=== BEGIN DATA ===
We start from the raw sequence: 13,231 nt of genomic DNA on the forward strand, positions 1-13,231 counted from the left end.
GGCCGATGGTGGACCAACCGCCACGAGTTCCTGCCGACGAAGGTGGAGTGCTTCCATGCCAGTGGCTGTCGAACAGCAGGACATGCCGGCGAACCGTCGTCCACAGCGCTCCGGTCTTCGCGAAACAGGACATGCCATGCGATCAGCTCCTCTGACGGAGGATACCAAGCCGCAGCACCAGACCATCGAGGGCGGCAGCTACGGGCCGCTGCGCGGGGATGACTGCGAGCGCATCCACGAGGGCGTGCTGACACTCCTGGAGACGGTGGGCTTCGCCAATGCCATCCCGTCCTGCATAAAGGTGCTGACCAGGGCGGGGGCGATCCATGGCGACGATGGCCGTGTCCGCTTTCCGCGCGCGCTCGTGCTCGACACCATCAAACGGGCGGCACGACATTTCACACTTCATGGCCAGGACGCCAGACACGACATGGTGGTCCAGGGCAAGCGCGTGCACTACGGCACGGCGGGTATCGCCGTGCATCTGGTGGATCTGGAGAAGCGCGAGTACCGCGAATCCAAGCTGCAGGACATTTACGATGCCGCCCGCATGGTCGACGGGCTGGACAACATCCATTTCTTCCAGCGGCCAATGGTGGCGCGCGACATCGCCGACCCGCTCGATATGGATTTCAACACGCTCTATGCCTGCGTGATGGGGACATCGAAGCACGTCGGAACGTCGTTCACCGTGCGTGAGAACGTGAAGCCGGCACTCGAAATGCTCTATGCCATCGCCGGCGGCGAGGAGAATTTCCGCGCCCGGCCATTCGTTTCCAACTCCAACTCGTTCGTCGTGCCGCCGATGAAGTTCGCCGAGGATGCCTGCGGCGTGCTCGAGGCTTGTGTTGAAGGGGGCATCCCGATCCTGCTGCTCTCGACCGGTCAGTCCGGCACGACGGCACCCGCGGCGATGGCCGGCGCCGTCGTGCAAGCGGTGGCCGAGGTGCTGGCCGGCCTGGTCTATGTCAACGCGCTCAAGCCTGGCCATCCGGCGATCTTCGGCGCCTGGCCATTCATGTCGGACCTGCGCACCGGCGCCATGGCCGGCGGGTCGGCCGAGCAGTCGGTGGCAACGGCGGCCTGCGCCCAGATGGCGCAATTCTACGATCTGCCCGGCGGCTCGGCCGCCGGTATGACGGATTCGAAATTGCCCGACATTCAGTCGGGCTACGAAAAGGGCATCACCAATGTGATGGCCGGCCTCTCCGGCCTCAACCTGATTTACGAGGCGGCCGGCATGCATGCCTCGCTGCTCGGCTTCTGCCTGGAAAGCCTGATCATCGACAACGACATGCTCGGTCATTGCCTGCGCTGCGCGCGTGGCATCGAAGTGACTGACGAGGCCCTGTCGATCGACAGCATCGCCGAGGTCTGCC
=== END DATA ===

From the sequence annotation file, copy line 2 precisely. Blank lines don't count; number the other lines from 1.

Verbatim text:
GGCCGATGGTGGACCAACCGCCACGAGTTCCTGCCGACGAAGGTGGAGTGCTTCCATGCCAGTGGCTGTCGAACAGCAGGACATGCCGGCGAACCGTCGTCCACAGCGCTCCGGTCTTCGCGAAACAGGACATGCCATGCGATCAGCTCCTCTGACGGAGGATACCAAGCCGCAGCACCAGACCATCGAGGGCGGCAGCTACGGGCCGCTGCGCGGGGATGACTGCGAGCGCATCCACGAGGGCGTGCTGACACTCCTGGAGACGGTGGGCTTCGCCAATGCCATCCCGTCCTGCATAAAGGTGCTGACCAGGGCGGGGGCGATCCATGGCGACGATGGCCGTGTCCGCTTTCCGCGCGCGCTCGTGCTCGACACCATCAAACGGGCGGCACGACATTTCACACTTCATGGCCAGGACGCCAGACACGACATGGTGGTCCAGGGCAAGCGCGTGCACTACGGCACGGCGGGTATCGCCGTGCATCTGGTGGATCTGGAGAAGCGCGAGTACCGCGAATCCAAGCTGCAGGACATTTACGATGCCGCCCGCATGGTCGACGGGCTGGACAACATCCATTTCTTCCAGCGGCCAATGGTGGCGCGCGACATCGCCGACCCGCTCGATATGGATTTCAACACGCTCTATGCCTGCGTGATGGGGACATCGAAGCACGTCGGAACGTCGTTCACCGTGCGTGAGAACGTGAAGCCGGCACTCGAAATGCTCTATGCCATCGCCGGCGGCGAGGAGAATTTCCGCGCCCGGCCATTCGTTTCCAACTCCAACTCGTTCGTCGTGCCGCCGATGAAGTTCGCCGAGGATGCCTGCGGCGTGCTCGAGGCTTGTGTTGAAGGGGGCATCCCGATCCTGCTGCTCTCGACCGGTCAGTCCGGCACGACGGCACCCGCGGCGATGGCCGGCGCCGTCGTGCAAGCGGTGGCCGAGGTGCTGGCCGGCCTGGTCTATGTCAACGCGCTCAAGCCTGGCCATCCGGCGATCTTCGGCGCCTGGCCATTCATGTCGGACCTGCGCACCGGCGCCATGGCCGGCGGGTCGGCCGAGCAGTCGGTGGCAACGGCGGCCTGCGCCCAGATGGCGCAATTCTACGATCTGCCCGGCGGCTCGGCCGCCGGTATGACGGATTCGAAATTGCCCGACATTCAGTCGGGCTACGAAAAGGGCATCACCAATGTGATGGCCGGCCTCTCCGGCCTCAACCTGATTTACGAGGCGGCCGGCATGCATGCCTCGCTGCTCGGCTTCTGCCTGGAAAGCCTGATCATCGACAACGACATGCTCGGTCATTGCCTGCGCTGCGCGCGTGGCATCGAAGTGACTGACGAGGCCCTGTCGATCGACAGCATCGCCGAGGTCTGCC